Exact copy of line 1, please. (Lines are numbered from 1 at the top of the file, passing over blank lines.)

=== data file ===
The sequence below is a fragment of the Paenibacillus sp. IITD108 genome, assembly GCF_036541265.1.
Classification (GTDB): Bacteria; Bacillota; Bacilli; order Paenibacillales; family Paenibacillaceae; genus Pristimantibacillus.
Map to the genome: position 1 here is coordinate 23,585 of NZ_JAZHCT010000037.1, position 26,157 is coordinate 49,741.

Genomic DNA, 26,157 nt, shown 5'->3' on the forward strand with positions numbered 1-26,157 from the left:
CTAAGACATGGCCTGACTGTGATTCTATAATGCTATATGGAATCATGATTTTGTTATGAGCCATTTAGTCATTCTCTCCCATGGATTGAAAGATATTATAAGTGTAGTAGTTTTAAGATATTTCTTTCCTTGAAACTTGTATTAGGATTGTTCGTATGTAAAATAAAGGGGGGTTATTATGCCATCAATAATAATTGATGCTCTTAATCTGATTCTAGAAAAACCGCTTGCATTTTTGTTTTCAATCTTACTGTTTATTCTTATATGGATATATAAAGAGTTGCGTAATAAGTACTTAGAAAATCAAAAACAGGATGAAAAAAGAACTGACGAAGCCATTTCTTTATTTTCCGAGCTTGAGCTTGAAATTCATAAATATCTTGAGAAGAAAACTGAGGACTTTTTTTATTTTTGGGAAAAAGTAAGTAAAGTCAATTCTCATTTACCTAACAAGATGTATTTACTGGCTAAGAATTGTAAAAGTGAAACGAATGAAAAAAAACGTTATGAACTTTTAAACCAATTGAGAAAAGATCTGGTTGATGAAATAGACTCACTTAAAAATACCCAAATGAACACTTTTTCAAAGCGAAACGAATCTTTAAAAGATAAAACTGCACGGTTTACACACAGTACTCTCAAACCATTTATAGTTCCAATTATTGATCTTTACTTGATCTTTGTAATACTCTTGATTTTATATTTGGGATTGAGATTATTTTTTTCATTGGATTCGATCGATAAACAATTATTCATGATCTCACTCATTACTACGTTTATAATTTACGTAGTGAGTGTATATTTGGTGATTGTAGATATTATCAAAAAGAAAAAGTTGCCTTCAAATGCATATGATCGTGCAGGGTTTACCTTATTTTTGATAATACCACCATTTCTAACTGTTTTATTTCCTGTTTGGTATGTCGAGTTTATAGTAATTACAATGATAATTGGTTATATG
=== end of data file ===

The sequence below is a fragment of the Paenibacillus sp. IITD108 genome, assembly GCF_036541265.1.